Hazel Meyer is an interdisciplinary artist who works with installation, performance, and textiles to investigate the relationships between sport, sexuality, feminism, and material culture. Recent exhibitions and projects include Propped at Oakville Galleries, Tape Condition: degraded with Cait McKinney at the Canadian Lesbian and Gay Archives in Toronto, a screening of Muscle Panic at neue Gesellschaft für bildende Kunst in Berlin, a public art commission "No Pressure, No Diamonds" for Cambridge Art Galleries and her text PONE BONE published in Art Criticism and Other Short Stories. Presently she is working on the next iteration of her ongoing project Muscle Panic for its 2018 USA debut at the Art League Houston, as well as its offshoot They, Olympia, a project in collaboration with filmmaker Helen Reed that will begin production in Vancouver in 2018. Hazel holds degrees from OCAD University (Toronto) and Concordia University (Montréal), and presently serves as the textile-banner custodian at the Canadian Lesbian and Gay Archives in Toronto.
image credit: Cait McKinney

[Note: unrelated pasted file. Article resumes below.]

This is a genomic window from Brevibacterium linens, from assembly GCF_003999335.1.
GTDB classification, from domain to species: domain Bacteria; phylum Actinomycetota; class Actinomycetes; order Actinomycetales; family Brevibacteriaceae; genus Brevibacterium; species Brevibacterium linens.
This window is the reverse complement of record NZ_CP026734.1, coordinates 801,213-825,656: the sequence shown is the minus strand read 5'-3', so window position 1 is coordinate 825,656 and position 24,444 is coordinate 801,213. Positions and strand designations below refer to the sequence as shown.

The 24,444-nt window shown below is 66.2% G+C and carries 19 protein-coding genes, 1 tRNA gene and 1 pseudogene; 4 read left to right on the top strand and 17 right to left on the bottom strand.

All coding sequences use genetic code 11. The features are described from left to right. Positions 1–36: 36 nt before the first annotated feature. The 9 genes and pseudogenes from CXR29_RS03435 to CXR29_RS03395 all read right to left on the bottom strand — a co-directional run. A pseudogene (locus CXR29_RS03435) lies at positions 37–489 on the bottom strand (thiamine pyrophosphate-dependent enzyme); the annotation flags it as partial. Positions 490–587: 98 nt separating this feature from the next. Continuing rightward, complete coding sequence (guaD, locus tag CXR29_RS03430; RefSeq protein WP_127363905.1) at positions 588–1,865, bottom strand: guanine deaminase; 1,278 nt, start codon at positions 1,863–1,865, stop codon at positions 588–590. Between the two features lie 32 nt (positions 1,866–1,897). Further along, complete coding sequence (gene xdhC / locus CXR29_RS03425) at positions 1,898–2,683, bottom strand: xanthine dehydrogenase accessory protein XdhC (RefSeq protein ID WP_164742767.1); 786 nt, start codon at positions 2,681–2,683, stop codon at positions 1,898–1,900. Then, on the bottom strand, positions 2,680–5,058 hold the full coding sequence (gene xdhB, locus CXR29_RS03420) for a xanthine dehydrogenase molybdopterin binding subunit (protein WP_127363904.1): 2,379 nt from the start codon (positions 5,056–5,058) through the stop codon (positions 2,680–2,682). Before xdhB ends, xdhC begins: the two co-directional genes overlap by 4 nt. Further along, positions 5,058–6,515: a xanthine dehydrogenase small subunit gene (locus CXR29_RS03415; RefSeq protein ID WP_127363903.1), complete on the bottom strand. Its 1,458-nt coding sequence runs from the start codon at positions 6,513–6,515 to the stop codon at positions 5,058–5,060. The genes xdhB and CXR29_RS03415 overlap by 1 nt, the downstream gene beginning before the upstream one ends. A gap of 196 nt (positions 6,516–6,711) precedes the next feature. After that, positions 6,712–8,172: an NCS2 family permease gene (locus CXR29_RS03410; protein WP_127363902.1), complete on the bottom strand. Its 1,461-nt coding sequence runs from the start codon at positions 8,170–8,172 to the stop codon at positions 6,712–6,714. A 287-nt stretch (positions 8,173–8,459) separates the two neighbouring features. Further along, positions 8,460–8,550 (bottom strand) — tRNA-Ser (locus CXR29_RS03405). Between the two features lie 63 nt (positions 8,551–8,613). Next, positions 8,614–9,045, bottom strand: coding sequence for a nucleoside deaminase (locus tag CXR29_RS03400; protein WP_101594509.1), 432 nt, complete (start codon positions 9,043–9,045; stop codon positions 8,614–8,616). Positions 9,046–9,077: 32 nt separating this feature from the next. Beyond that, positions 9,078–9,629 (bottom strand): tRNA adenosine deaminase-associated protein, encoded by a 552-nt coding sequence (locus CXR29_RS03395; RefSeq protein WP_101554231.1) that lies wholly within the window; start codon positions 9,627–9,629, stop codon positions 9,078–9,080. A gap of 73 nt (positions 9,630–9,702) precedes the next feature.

Diana Sherlock is a Canadian independent curator, writer and educator whose projects create opportunities for contemporary artists to produce new work in response to specific collections, contexts, histories and cultures of display. Recent curatorial projects include: New Maps of Paradise (2016) with Eric Moschopedis and Mia Rushton (Nickle Galleries, Calgary); In the making (2014-15) (Illingworth Kerr Gallery, Calgary and Kenderdine College Art Galleries, Saskatoon); Folly: Château Mathieu (2009-14) (Mathieu, Normandy, France; Esplanade Art Gallery, Medicine Hat and Nickle Galleries, Calgary). Current projects include tracing parallel histories of West German ceramics (Ricardo Okaranza: Un Certain Regard, Berlin, 2010) and the Medicine Hat clay industries in southern Alberta, and editing a publication on Canadian artist Rita McKeough's performances and installations. Sherlock has published over 70 texts in gallery catalogues and contemporary art journals internationally including Canadian Art, BorderCrossings, CMagazine, FUSE, Blackflash, Ceramics Art and Perception, .dpi Feminist Journal of Art and Digital Culture and The Calgary Herald. An essay, "Capitalizing on Community: The Makerspace Phenomenon," is included in the anthology Craft on Demand: The New Politics of the Handmade edited by Nicole Burisch and Anthea Black for I.B. Tauris. Sherlock teaches critical theory and professional practice in the School of Critical + Creative Studies at the Alberta College of Art + Design, Calgary.
Katie Marie Bruce